Passover. The word itself makes me shudder. If this holiday is about celebrating the redemption of the Jewish people and the renewal of a nation, why, year after year, do I feel shackled by its very presence?
My earliest memory of Passover goes something like this: There I sat, age four, happily playing with my Polly Pocket when my mother tapped me on the shoulder, handed me a toothbrush, and ordered me to scrub the tires of our station wagon.
Years later, when I asked my mother why she burdened me with that seemingly pointless task, she explained that I needed to understand the “spirit” of the holiday. In other words, I couldn’t just sit around playing with my toys while the rest of the family slaved away.
Ironic as it is, the word “slaving” best describes my family’s Passover prep: The Jews were saved, and in celebration, we turn ourselves into slaves during the Jewish month of Nissan. Before you call me a heretic for having such cynical feelings, allow me to share a typical Passover prep schedule from my childhood.
We’d wake up at 5:30 AM and, starting at 6:00 AM, we’d haul everything from the “Passover collection” in our garage up to our kitchen. This included meat pots, meat pans, milk pots, milk pans, meat dishes, dairy dishes, meat cutlery, dairy cutlery, glasses, mugs, platters, serving bowls, towels, microwave, Seder plates — I’m sure I’m forgetting a few things, but you get the point.
After taking everything we used year round — our “chometz collection” — down to the garage, we’d get down on our hands and knees to scrub and vacuum the house. Somewhere around 2:00 PM, we’d start to “kosher” our kitchen, which meant pouring boiling water all over the counters, sinks and stoves.
At 4:00 PM, we’d hit the grocery store, violently running through the aisles to complete our few-thousand-dollar shopping spree, stocking our house with Kosher-for-Passover products — some of which looked exactly like our year-round products, except for a giant P on the package and the higher price.
We’d head home around 7:00 PM and unload the mammoth delivery of food, stop for a quick pizza break, and then proceed to peel, stir, sauté and cook for hours until our knees buckled from standing for so long.
Bedtime was somewhere around 3:00 AM, and it didn’t bring comfort. We knew there’d be more cooking the next day, and that in eight days’ time, we’d have to turn over that very kitchen once again.
These memories of slaving are what come to mind whenever I think of Passover. But is this the only approach to the holiday? Surely cleaning isn’t the only aspect of Passover. This year, I decided to find five new ways to approach the holiday so that, instead of loathing it, I can enjoy the process more and appreciate the festival.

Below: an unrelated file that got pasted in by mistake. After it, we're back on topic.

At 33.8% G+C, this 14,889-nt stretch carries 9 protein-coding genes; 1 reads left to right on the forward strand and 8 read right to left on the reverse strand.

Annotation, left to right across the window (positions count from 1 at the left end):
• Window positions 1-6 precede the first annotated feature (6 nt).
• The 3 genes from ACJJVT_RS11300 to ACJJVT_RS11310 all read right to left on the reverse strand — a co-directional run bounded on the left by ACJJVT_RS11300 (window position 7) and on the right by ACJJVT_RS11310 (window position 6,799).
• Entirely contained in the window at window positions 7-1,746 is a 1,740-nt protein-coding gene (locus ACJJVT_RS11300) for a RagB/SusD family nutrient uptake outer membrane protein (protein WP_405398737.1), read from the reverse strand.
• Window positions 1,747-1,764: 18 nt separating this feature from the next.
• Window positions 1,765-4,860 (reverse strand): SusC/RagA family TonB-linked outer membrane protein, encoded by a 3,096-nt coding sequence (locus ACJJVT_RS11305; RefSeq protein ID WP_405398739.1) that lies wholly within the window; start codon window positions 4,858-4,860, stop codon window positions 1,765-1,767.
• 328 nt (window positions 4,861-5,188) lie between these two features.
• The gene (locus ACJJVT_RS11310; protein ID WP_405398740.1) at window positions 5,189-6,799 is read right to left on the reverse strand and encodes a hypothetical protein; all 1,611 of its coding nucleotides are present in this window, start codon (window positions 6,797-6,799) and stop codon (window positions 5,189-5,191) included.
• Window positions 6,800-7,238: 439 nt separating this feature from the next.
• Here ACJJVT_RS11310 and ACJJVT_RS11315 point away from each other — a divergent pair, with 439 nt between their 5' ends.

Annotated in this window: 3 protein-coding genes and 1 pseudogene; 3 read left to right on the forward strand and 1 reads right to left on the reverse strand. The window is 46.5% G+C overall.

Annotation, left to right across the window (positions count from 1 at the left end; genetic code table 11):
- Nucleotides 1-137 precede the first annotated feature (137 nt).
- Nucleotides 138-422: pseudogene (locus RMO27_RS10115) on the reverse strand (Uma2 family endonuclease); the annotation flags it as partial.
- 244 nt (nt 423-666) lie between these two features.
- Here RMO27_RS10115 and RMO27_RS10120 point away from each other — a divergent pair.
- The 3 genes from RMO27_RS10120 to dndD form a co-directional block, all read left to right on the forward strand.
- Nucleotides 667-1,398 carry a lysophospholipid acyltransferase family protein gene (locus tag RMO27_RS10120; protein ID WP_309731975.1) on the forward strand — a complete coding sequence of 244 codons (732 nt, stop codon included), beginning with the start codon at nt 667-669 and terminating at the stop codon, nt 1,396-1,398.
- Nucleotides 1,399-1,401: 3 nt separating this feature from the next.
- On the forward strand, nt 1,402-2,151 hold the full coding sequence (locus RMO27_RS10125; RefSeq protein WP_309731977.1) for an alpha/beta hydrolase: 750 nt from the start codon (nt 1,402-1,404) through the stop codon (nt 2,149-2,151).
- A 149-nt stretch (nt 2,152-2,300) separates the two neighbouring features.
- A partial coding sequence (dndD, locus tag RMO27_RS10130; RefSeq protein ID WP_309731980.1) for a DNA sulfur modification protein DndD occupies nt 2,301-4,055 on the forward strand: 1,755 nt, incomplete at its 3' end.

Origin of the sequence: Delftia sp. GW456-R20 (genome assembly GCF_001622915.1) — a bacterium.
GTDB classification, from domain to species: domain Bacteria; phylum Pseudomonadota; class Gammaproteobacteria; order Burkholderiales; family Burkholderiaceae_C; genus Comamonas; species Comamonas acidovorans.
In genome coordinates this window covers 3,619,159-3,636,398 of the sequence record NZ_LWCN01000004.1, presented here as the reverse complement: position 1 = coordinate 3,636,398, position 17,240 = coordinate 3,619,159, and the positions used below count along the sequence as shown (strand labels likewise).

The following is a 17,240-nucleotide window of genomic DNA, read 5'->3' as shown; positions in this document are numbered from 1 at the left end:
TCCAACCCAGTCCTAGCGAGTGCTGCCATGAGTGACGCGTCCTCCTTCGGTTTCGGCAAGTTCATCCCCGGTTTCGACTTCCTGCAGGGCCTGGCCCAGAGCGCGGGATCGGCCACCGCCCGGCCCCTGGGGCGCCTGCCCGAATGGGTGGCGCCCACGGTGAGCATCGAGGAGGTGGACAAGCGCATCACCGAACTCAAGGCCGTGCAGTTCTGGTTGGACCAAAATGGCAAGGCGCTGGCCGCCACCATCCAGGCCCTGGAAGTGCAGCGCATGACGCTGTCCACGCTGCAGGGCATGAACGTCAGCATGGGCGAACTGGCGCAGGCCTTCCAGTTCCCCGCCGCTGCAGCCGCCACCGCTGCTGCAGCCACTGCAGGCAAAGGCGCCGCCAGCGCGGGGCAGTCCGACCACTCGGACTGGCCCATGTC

Passover is also about family time
Aside from the cooking, cleaning and preparing, this is one of the few times all year that my immediate family sits down together at the same table. If I allowed it, it could easily be the most cherished time of the year, because I know that while friends get busy and jobs come and go, family will always be there.
Passover is about getting rid of spiritual “chametz”
The month of Nissan is the first of the Jewish month cycles, and so Passover can be about cleaning internally, not just physically. Once I get rid of the excess objects in my life and give up my favorite foods for a few days, I would like to evaluate myself and make resolutions to be better this year.
Passover is about kindness
Just because I am fortunate enough to be surrounded by a large family doesn’t mean everyone is. Passover is about reaching out to those in need, and it is for this reason that we recite an open invitation to those in need during “Ha Lachma Anya,” and give charity through “Maos Chittim.” This year, I will reach out to those who I know don’t have strong family support and invite them to my Seder.
Passover is about unity of the Jewish people
On this holiday, all over the world, Jews are gathering for the same sit-down meal, reciting the same text together. I want to take a moment to appreciate belonging to such a special religion. While all the different sects can’t seem to agree on anything during the year, we stand united on Passover, celebrating our redemption and praying that, one day, we will be united forever.
Passover is about celebrating Jewish women
The Jewish women had a huge role in the Jewish redemption of Exodus. They used mirrors to seduce their husbands into having children with them, even when their offspring faced an ill fate of the Nile, and from their efforts, Moshe was born. His mother and sister, Yocheved and Miriam, defied Pharaoh’s instructions as midwives, saving Jewish infants. And Miriam stood guard until Moshe arrived safely in the arms of Pharaoh’s daughter. This year I will fill an additional cup next to Elijah’s at my Seder, filling it with water to honor Miriam, the Jewish women of the Exodus story, and every Jewish woman today who continues to be a major player in the success story of the Jewish nation.